Consumer behavior at the point of purchase is influenced by out-of-store memory-based factors (e.g., brand preferences) and by in-store attention-based factors (e.g., shelf position and number of facings). In today’s cluttered retail environments, creating memory-based consumer pull is not enough; marketers must also create “visual lift” for their brands—that is, incremental consideration caused by in-store visual attention.
The problem is that it is currently impossible to precisely measure visual lift. Surveys can easily be conducted to compare pre-store intentions and post-store choices but they do not measure attention. They cannot therefore tell whether ineffective in-store marketing was due to a poor attention-getting ability—“unseen and hence unsold”—or to a poor visual lift—“seen yet still unsold”.
Eye-tracking studies have shown that eye-movements to brands displayed on a supermarket shelf are valid measures of visual attention and are generally correlated with brand consideration (Pieters and Warlop 1999; Russo and Leclerc 1994). However, they have not provided a method for separating the effects of attention and memory on consumer point-of-purchase decisions.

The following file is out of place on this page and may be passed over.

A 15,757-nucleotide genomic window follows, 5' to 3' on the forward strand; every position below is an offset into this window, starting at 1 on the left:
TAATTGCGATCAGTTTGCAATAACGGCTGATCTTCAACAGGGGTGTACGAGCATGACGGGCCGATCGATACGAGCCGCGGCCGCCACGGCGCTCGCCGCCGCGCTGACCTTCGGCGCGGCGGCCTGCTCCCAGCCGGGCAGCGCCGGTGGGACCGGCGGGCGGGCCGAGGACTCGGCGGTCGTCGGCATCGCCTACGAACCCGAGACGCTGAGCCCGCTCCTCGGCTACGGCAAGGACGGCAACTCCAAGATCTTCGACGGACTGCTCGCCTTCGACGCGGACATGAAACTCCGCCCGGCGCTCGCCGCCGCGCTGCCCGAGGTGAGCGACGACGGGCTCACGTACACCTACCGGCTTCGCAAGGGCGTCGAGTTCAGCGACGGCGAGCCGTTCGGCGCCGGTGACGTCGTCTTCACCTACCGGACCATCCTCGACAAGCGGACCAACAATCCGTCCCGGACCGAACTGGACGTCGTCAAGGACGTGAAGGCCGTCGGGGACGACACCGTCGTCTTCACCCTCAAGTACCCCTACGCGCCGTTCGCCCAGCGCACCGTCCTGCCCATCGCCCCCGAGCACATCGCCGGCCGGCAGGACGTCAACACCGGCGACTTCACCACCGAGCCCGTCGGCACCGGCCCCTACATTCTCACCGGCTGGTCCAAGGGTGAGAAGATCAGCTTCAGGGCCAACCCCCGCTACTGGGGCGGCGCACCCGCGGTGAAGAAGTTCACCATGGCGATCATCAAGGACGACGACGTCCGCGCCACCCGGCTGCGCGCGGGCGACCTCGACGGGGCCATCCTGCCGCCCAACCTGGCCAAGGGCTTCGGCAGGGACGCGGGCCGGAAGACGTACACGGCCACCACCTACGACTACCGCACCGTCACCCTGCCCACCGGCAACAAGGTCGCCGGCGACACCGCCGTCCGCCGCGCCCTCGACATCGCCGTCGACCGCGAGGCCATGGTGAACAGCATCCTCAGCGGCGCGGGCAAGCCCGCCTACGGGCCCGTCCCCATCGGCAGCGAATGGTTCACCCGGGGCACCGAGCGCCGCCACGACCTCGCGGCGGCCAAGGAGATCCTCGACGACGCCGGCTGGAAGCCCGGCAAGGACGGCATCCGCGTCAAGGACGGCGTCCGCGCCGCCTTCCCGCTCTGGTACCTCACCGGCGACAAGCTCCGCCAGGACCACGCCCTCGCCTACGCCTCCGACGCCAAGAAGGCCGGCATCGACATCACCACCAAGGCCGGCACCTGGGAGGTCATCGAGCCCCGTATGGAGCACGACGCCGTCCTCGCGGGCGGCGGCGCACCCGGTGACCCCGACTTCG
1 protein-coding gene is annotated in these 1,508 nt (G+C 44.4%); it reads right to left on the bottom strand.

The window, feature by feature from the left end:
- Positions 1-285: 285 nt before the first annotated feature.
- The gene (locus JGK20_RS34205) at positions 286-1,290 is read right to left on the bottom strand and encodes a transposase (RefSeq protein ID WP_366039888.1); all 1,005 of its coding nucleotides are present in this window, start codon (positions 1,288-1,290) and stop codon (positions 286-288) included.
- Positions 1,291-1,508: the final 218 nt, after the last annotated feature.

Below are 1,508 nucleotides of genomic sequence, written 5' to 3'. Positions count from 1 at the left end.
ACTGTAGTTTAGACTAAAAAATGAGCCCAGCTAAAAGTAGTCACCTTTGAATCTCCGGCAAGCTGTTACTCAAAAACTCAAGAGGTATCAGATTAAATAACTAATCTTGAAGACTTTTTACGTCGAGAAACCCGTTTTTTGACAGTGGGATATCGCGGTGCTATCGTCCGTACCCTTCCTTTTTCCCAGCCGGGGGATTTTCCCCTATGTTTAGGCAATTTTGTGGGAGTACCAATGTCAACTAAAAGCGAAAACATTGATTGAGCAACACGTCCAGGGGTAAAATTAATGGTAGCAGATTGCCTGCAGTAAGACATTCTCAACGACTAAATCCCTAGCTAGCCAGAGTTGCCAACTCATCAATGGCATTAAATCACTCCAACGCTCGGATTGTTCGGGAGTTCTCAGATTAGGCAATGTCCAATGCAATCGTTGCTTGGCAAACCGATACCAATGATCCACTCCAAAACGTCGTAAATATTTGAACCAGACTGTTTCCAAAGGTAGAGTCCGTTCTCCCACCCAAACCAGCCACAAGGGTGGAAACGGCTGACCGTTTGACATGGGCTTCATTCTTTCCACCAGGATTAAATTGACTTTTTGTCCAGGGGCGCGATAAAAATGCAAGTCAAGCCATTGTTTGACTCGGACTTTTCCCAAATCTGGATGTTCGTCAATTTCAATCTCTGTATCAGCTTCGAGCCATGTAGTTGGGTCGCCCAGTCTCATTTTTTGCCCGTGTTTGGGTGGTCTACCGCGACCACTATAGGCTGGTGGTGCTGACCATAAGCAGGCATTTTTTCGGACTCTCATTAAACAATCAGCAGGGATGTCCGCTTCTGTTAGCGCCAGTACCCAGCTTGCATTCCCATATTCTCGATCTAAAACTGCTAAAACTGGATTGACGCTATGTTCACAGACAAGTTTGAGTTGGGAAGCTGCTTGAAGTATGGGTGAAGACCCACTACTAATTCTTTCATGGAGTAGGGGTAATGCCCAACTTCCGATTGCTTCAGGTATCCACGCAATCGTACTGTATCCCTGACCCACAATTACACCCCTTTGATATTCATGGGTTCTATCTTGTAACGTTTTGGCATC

More specifically, they have not shown that attention to a brand causes consideration, rather than memory for a considered brand causing visual search for that brand.
Measuring the Value of Point-of-Purchase Marketing with Commercial Eye-Tracking Data
J. Wesley Hutchinson
Eric T. Bradlow
University of Pennsylvania
Scott H. Young
Perception Research Services, Inc.